The act of naming (as her second collection, Ton nom Palestine indicates), or its absence, haunts Elias’ work. In solidarity with and in response to racial capitalism, her poem “I Say Your Name” joins the chorus in speaking George Floyd’s name (in a review of Elias’s book, a writer criticizes her understanding of issues that do not directly pertain to her identity position, as if social justice wasn’t premised on acts of international solidarity). Hiroshima took ten years to be named, she says in her poem “In the Kingdom of Bosch and Orwell”; “How long must those in Gaza wait for the devastation to be named?” she asks. By conjuring the dead, naming reasserts their existence among the living and counters their erasure from memory. But to name can also be an act of institutional violence, inscriptions establishing national and historical records from a colonizing standpoint. In her poem “War,” Elias lists the names of decades of Israeli military operations Cast Lead, Grapes of Wrath, Pillar of Defense—names that will, in further accounts, have to include the latest addition, Sword of Irons, declared on Oct. 7, 2023. In an act of performative enunciation, Elias’s writing shapes itself just before experience is solidified into history.
But Elias also desires a language as clear and immediate as a color, the Klein Blue, and as loud as refusal (“I’m looking for something / that screams / Refusal / as loudly / as James B. / I am not your Negro”). Embodiment (the sun hitting someone’s face, the expanse of the sea) can’t be divorced from politics in her work: with sensory experience comes the aspiration for militancy. The Mediterranean is both a sea and a grave tragically replete with migrant bodies (“and still more seas & pains / and everywhere little bits & pieces / of humans”) within these necropolitical landscapes, there are moments of suspension; Elias gets distracted by a scent or the lushness of a landscape (“alas for me in seeking I’m too inclined / to / lose myself distracted by the color / of the cyclamen”). The self that keeps returning seeks pleasure, even rest, amidst the dread. “In short,” she writes, “there is no method” as long as there is a body.
From exile, Elias draws cartographies that proceed from both details of the land to established designations of space—Palestine, Aleppo, Damascus, Gaza, Minneapolis as well as shores, pine and olive trees that resist being subsumed under the logic of national territory. Her language mirrors the same duality. The sound of the imagery is recognizable in references (Aragon, Rimbaud) she explicitly invokes. And there is the way she cuts through the poetic with a live presence; a direct interrogation of the page where the poet appears to vocalize doubt, or engage dialogically; she tells us things from the now of the language she desires—a direct form of address or interrogation that undermines more formalized linguistic registers. “Have I forgotten any” she asks, at the end of “War,” then later ends “Light” with an ellipsis, “Draw up the list of / everything / that can kill / & doesn’t last…” Elias’s language moves between the desire for naming and the unbearable blur that precedes it, both asserting and interrogating acts of inscriptions.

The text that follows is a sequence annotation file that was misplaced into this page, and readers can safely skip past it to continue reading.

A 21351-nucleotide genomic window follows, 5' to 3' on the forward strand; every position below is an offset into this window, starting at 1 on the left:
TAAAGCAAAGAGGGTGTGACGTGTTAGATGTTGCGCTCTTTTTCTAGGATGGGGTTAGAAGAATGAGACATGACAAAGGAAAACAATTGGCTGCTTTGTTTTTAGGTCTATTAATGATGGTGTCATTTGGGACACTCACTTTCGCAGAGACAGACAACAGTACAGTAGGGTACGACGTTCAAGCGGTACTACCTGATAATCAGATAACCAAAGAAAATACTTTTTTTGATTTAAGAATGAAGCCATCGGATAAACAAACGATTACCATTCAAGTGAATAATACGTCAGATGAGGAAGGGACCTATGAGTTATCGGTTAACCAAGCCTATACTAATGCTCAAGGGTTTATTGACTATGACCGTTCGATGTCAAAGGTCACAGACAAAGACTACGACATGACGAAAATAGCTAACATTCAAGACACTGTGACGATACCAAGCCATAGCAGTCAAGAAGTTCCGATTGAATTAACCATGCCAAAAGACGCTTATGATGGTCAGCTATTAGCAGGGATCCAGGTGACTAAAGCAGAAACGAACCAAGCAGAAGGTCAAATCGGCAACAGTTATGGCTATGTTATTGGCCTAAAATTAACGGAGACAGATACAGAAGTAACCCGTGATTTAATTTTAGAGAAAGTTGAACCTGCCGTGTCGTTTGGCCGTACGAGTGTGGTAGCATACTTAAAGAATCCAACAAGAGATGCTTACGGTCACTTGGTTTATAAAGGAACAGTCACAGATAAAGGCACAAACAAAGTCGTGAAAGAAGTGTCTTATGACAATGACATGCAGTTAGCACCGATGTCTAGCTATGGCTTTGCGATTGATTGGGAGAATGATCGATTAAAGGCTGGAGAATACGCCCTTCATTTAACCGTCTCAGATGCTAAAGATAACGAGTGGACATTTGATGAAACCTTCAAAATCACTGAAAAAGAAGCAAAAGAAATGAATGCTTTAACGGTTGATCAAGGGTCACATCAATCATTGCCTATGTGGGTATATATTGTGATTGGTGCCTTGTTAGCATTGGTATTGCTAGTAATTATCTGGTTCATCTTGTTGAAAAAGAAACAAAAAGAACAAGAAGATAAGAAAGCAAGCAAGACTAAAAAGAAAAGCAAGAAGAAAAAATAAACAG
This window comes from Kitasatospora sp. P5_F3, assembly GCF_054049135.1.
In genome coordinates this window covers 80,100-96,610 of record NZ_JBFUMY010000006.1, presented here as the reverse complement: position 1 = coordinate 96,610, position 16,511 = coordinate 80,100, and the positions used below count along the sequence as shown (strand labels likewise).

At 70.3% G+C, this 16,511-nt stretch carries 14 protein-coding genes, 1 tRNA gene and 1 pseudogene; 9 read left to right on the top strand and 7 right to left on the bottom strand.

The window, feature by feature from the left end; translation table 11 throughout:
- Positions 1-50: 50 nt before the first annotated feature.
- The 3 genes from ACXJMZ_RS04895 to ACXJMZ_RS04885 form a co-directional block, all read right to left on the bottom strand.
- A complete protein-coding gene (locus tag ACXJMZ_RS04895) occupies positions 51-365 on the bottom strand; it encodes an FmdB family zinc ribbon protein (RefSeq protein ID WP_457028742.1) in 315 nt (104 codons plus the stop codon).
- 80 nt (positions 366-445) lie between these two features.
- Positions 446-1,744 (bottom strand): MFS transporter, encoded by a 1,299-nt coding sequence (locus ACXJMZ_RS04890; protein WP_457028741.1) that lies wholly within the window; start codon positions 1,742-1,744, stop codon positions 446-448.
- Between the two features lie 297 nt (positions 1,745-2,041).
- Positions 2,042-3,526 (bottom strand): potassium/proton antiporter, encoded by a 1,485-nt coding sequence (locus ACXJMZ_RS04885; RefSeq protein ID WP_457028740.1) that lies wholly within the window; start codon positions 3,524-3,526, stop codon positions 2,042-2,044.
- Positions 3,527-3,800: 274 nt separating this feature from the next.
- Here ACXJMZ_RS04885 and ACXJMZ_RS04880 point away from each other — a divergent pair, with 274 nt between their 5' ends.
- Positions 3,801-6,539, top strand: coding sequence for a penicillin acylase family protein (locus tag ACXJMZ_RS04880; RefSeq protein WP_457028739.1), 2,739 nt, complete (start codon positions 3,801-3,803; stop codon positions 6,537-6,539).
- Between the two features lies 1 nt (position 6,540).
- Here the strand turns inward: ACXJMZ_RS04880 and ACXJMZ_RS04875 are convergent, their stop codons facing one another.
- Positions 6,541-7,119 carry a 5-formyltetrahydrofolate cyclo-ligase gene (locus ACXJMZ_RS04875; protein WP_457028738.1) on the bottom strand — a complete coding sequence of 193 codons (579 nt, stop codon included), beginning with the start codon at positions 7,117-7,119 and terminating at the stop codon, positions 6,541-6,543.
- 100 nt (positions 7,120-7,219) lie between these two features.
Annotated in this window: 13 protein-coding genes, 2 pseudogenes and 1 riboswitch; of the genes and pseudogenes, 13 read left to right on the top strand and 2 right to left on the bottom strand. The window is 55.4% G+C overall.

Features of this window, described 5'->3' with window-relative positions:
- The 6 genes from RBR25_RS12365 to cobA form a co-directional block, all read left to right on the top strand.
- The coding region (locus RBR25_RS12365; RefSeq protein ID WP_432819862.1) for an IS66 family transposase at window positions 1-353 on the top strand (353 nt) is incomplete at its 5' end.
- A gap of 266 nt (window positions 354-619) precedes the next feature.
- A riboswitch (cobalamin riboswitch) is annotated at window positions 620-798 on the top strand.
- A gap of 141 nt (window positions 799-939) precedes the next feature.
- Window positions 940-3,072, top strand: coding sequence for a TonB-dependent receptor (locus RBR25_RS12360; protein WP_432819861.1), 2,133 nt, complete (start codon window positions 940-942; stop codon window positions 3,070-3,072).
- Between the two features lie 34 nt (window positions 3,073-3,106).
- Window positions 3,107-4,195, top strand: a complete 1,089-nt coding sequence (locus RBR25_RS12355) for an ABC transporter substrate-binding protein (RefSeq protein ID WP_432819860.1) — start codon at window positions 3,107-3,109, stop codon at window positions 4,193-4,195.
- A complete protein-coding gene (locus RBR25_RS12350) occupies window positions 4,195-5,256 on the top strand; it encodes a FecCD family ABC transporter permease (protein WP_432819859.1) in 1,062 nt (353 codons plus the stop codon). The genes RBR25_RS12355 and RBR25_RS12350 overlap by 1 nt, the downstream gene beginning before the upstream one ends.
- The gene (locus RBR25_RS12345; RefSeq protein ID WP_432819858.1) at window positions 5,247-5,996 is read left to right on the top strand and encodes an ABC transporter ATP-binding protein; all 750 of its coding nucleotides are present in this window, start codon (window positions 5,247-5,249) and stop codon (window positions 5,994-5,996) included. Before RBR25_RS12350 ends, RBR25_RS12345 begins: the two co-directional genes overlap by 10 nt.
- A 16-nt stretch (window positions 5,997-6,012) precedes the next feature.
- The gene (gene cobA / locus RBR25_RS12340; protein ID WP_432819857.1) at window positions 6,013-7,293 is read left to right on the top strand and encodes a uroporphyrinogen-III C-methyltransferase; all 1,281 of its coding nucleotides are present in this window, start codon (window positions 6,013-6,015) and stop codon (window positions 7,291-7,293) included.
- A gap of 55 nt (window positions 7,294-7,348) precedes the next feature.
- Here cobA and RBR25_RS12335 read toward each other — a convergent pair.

Albeit under very different circumstances, I share with Elias the writing in an adopted tongue. I recognize her accented French, her restraint, her plight. I am familiar with the cities of her itinerancies—being from one of them and having lived in another—the writing from a hometown in which you no longer live, a grappling for a shared set of references and lived experiences that don’t recede into irrelevance (when you leave, you no longer know what it’s like), I also recognize her belonging to an educated, diasporic class, a cosmopolitanism gathering artists around topics of resistance and art, a critique of oppression and orientalism radiating from Western urban centers. Although Elias has just entered her poetic career, she joins an already established set of Arab voices writing about a homeland in an adopted language (Etel Adnan, Assia Djebar, Abdelkhabir Khatibi, Elias Sanbar, etc.). And although to speak between here and there is its own fixed position, what I like in Elias’s work is that it finds the present, that her militancy isn’t opposed to the indeterminacy of dreamscapes, and that her elsewhere is grounded in political urgency. When she writes “je est une autre…& always this child who believed so strongly in the future” in the closing poem of her collection, “The Grace of Rain,” she distances herself from the solidity of a national self. The future she so strongly desired now converges with a present where Palestinians are currently being punished to an atrocious, unspeakable degree for attempting to break through, albeit very violently, the containment of their own imprisonment. All the excess of words such as “catastrophe,” “disaster,” “calamity,” “Nakba'' is channeled in this historical juncture which must be recorded in poems, declarations, and actions of unwavering solidarity for Palestinian people, their right to liberation and self-determination. Elias’ question “How long must those in Gaza wait for the devastation to be named?“ must be imperatively answered with “mass slaughter” “ethnic cleaning,” “genocide,” leaving no room for rhetorical ambivalence or the vile distortion of Western, settler-colonial narratives. And if this review has now devolved into a statement, it is only because form, as Elias teaches us, must rethink itself to meet the present.